-By Warner Todd Huston
Hypocrisy, they name is Democrat. Michigan's Mackinac Center for Public Policy has laid bare another example of the hypocrisy of Congressional Democrats. In this case while those representatives that are all hot and bothered to push an ever rising minimum wage law are making noise about how inequities exist in the workplace, these same congressmen are sponsoring unpaid internships in their own offices.
How can one be all for the control of wages from Washington D.C. and feel that business should not be allowed to set its own pay rates, yet at the same time offer only unpaid internships in your own offices> It is a hypocrisy that is at once galling and awe inspiring for its brazenness. Yet this is where our out-of-touch, arrogant Congress has come to. There is nothing wrong with an unpaid or a low paid internship, to be sure. Back in 1981 I served as a $50 a week intern at Chicago Magazine as a way to get some experience in the publishing industry. The money was sort of pointless, really. It wasn't even enough to buy lunch for the week! But it made sense to me to do this and it makes sense for those with political leanings to get their young feet wet in a congressman's office to see how it all works and to make contacts for the future.
The hypocrisy isn't that these congressmen are having unpaid internships, though. The hypocrisy is in their arrogant assumption that they know better than business what a job is worth. Their hypocrisy is in the fact that they want to force businesses to pay more every year to a low skilled labor force all the while they themselves are paying their own unskilled labor force absolutely nothing at all!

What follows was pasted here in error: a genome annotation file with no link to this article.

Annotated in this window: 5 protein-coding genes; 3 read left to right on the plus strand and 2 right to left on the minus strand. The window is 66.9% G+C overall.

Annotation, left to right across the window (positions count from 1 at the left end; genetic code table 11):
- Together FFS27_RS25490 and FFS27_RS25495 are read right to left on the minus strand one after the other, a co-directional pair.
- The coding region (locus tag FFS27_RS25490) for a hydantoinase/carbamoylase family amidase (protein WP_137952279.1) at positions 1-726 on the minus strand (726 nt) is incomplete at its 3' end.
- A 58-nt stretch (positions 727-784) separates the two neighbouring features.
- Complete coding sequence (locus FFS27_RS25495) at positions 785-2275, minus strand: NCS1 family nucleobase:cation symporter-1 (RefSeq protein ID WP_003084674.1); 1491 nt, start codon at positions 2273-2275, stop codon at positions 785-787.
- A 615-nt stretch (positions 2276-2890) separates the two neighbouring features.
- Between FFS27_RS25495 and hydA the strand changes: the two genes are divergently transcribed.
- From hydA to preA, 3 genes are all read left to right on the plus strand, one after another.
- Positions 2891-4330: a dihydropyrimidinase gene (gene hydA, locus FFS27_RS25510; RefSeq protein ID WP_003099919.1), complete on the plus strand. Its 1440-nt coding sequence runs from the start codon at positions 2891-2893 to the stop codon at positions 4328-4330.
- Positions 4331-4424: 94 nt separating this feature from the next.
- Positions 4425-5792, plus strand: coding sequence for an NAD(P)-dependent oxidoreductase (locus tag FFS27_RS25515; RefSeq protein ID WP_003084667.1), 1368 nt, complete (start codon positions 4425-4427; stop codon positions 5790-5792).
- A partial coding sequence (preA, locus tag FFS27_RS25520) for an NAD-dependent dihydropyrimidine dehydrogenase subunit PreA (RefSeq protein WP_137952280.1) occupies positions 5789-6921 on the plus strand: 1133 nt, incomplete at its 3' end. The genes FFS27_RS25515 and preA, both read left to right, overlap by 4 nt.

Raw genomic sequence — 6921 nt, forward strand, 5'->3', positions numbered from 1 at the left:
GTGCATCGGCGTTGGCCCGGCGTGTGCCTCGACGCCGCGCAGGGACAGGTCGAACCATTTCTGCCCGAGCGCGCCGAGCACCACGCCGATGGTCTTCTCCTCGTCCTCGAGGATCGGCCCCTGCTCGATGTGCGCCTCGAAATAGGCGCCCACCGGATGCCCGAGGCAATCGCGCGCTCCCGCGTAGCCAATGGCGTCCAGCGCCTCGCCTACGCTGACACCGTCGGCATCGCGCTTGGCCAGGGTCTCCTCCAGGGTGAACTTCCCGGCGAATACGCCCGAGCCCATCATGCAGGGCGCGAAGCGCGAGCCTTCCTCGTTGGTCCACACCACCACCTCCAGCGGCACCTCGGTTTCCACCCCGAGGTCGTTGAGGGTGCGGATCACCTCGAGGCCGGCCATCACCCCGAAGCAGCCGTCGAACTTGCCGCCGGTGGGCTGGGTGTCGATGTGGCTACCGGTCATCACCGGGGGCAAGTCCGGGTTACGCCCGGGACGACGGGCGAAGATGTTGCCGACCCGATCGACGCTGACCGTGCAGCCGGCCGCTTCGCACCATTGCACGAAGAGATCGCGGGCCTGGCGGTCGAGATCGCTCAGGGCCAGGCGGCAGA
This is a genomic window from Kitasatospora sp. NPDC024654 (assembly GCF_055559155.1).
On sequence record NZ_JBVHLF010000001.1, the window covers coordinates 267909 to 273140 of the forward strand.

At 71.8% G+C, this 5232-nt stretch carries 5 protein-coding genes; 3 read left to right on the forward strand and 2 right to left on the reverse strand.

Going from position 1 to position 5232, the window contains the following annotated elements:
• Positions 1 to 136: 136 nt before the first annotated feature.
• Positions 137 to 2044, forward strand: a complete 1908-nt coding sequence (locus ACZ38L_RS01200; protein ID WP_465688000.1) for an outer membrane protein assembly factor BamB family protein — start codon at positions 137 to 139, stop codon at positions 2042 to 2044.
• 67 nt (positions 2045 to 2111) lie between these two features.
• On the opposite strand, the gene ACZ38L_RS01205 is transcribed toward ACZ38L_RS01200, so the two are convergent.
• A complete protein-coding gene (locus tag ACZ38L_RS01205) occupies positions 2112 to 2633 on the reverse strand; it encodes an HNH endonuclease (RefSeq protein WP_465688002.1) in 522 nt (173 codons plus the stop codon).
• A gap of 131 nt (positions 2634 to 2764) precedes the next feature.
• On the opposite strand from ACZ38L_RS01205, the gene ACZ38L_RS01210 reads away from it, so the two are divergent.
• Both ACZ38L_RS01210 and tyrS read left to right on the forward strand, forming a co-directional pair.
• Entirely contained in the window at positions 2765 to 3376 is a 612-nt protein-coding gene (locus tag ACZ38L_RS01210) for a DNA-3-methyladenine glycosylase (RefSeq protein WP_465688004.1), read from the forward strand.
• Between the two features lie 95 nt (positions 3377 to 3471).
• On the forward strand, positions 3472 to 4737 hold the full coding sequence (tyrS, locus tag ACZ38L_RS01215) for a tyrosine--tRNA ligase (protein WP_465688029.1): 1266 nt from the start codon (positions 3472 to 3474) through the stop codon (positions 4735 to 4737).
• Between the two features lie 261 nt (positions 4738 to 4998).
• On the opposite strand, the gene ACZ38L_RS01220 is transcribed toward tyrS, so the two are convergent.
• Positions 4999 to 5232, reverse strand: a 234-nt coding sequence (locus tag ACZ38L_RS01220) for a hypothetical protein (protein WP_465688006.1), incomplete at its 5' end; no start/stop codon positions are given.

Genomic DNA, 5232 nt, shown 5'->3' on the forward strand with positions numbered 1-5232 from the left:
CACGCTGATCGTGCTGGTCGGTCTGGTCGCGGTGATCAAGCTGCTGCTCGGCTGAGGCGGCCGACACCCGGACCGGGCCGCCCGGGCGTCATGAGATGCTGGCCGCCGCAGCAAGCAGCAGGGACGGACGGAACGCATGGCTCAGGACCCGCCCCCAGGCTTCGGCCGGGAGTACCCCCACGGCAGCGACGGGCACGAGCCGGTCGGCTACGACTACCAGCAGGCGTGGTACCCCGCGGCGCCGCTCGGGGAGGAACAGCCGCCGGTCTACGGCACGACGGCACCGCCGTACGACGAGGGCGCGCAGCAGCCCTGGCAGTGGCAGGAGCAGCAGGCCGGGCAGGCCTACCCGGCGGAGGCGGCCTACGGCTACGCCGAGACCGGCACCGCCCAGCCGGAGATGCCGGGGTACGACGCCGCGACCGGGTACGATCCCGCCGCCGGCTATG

Now that is some chutzpah!
Mackinac finds that a bevy of Michigan's federal representatives are paying nothing to interns.
The Fair Minimum Wage Act was enacted in 2007, passing overwhelmingly. The law raised the minimum wage gradually from $5.15 per hour to $7.25 per hour. Both Sens. Carl Levin and Debbie Stabenow voted for the bill. In the House, Reps. Dale Kildee (D-5), Fred Upton (R-6), Candice Miller (R-10), Thaddeus McCotter (R-11), Sandy Levin (D-12), John Conyers (D-14) and John Dingell (D-15) all voted for the higher wage.
The same is true of the rest of Congress, too. It isn't just Michigan.
Mackinac quotes Donald Boudreaux, a professor of economics at George Mason University who finds the whole minimum wage law absurd.
"Are young men and women who choose to build their resume by working free of charge for [Levin] more intelligent and far-sighted than are young men and women who would choose to build their resumes by working in the private sector at wages below the legislated minimum?"
Indeed, let the market decide.
Congress has no business whatsoever telling private companies what they must pay employees.